Perhaps primarily due to the prominence of monads in the Haskell programming language, programmers are often curious about category theory. Proponents of Haskell and other functional languages can put category-theoretic concepts on a pedestal or in a mexican restaurant, and their benefits can seem as mysterious as they are magical. For instance, the most common use of a monad in Haskell is to simulate the mutation of immutable data. Others include suspending and backtracking computations, and even untying tangled rope.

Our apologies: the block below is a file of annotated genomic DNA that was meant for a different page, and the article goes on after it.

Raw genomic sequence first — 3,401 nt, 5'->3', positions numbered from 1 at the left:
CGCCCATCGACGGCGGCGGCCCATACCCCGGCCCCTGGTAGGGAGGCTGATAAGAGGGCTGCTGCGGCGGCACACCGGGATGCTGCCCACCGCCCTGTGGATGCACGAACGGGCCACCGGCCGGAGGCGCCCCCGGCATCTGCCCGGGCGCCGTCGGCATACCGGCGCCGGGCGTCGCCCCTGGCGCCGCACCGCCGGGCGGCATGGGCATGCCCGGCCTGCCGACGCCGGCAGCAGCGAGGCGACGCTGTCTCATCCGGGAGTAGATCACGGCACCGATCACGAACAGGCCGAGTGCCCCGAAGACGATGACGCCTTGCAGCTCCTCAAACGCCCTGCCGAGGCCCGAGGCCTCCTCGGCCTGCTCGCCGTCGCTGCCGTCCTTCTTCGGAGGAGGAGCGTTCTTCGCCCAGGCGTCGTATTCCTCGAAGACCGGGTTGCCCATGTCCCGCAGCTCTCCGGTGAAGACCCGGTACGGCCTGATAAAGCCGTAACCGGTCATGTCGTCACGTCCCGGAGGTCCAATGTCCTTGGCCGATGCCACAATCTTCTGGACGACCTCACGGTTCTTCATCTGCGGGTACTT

Category theory is often mocked (or praised) as the be-all and end-all of mathematical abstraction, and as such (and for other reasons I’ve explored on this blog) many have found it difficult to digest and impossible to master. However, in truth category theory arose from a need for organizing mathematical ideas based on their shared structure. In this post, I want to give a brief overview of what purpose…
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